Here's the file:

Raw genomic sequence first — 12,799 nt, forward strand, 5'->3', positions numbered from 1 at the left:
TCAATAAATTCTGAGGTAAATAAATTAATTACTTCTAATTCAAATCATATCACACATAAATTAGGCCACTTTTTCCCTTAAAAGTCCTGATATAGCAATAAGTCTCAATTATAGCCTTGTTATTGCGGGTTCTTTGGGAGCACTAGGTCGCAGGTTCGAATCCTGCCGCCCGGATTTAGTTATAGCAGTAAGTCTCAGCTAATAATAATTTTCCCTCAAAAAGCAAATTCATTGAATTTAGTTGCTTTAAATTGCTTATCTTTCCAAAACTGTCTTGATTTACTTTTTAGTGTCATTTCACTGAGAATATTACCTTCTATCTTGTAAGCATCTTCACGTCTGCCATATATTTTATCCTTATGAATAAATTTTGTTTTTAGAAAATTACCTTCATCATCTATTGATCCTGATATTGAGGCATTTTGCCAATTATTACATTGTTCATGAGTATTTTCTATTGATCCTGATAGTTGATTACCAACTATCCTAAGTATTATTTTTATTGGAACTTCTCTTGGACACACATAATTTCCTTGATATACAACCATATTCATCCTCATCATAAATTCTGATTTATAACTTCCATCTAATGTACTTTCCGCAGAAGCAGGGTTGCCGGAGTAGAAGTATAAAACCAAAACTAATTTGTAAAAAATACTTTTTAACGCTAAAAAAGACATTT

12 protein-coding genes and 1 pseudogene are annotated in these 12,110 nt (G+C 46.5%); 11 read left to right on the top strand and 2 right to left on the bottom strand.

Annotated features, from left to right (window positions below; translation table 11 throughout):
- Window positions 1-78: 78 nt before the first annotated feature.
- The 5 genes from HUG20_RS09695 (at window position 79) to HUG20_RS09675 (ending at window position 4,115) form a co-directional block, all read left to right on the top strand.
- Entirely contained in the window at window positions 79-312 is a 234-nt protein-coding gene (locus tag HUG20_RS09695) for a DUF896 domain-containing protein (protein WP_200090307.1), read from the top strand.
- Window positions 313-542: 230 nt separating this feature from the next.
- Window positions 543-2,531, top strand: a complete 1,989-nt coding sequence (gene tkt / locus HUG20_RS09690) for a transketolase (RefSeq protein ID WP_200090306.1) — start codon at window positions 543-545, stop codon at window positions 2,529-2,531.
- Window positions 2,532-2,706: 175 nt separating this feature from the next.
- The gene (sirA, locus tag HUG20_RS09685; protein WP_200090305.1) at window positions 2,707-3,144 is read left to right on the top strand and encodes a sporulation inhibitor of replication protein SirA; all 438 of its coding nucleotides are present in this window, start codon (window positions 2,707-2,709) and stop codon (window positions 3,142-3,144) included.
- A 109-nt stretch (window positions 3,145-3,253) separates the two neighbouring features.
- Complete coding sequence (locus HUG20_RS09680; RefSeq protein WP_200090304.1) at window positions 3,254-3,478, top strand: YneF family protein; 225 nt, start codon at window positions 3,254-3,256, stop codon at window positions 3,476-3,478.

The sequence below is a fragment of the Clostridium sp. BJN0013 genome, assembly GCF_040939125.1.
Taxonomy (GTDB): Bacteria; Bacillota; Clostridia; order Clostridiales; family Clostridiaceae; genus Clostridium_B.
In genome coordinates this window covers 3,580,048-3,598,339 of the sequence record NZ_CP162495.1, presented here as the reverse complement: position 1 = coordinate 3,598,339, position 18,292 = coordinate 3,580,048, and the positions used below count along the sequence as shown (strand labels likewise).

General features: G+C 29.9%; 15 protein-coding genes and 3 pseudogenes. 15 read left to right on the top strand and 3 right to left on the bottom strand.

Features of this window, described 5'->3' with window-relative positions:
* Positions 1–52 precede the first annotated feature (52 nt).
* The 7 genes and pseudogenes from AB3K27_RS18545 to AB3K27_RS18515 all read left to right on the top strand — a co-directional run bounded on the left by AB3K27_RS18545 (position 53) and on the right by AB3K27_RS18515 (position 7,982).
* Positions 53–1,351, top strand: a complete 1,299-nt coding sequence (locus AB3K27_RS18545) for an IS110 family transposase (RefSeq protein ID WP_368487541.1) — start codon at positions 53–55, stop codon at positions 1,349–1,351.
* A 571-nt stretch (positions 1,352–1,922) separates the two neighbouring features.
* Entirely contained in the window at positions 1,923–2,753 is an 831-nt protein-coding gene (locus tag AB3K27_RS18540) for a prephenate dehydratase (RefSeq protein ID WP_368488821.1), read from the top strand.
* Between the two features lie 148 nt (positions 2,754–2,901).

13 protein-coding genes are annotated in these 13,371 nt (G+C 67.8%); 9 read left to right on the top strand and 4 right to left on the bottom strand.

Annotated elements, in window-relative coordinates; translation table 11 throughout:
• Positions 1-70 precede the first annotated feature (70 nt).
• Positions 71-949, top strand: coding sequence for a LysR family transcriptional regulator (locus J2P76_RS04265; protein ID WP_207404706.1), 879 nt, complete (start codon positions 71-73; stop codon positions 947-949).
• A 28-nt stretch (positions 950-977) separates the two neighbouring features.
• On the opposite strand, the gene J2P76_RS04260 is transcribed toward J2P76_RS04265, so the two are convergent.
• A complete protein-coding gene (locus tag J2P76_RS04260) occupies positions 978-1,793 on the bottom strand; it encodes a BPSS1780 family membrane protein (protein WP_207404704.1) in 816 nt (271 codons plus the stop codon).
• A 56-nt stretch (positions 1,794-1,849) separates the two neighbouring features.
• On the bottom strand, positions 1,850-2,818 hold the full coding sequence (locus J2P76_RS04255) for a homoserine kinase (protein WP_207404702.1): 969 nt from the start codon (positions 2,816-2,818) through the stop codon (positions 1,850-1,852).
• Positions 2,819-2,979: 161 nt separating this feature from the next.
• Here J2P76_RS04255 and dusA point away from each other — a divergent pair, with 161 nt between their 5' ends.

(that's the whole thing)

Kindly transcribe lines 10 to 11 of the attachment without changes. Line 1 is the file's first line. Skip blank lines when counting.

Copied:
- Window positions 2,532-2,706: 175 nt separating this feature from the next.
- The gene (sirA, locus tag HUG20_RS09685; protein WP_200090305.1) at window positions 2,707-3,144 is read left to right on the top strand and encodes a sporulation inhibitor of replication protein SirA; all 438 of its coding nucleotides are present in this window, start codon (window positions 2,707-2,709) and stop codon (window positions 3,142-3,144) included.